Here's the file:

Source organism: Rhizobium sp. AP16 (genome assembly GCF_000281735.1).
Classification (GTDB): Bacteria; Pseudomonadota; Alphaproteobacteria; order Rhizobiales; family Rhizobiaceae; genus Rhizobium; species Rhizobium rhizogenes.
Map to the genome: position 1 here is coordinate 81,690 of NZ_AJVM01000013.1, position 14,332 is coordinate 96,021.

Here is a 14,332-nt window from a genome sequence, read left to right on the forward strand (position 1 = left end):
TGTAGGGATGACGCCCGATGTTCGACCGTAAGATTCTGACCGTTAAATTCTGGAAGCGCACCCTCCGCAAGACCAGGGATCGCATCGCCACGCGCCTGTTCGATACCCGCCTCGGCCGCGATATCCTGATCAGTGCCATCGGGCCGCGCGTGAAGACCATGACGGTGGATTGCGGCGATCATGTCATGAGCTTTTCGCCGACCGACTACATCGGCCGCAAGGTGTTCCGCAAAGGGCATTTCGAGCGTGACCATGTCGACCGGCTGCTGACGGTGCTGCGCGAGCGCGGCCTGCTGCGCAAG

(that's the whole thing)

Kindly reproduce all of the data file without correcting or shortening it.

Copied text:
Source organism: Rhizobium sp. AP16 (genome assembly GCF_000281735.1).
Classification (GTDB): Bacteria; Pseudomonadota; Alphaproteobacteria; order Rhizobiales; family Rhizobiaceae; genus Rhizobium; species Rhizobium rhizogenes.
Map to the genome: position 1 here is coordinate 81,690 of NZ_AJVM01000013.1, position 14,332 is coordinate 96,021.

Here is a 14,332-nt window from a genome sequence, read left to right on the forward strand (position 1 = left end):
TGTAGGGATGACGCCCGATGTTCGACCGTAAGATTCTGACCGTTAAATTCTGGAAGCGCACCCTCCGCAAGACCAGGGATCGCATCGCCACGCGCCTGTTCGATACCCGCCTCGGCCGCGATATCCTGATCAGTGCCATCGGGCCGCGCGTGAAGACCATGACGGTGGATTGCGGCGATCATGTCATGAGCTTTTCGCCGACCGACTACATCGGCCGCAAGGTGTTCCGCAAAGGGCATTTCGAGCGTGACCATGTCGACCGGCTGCTGACGGTGCTGCGCGAGCGCGGCCTGCTGCGCAAG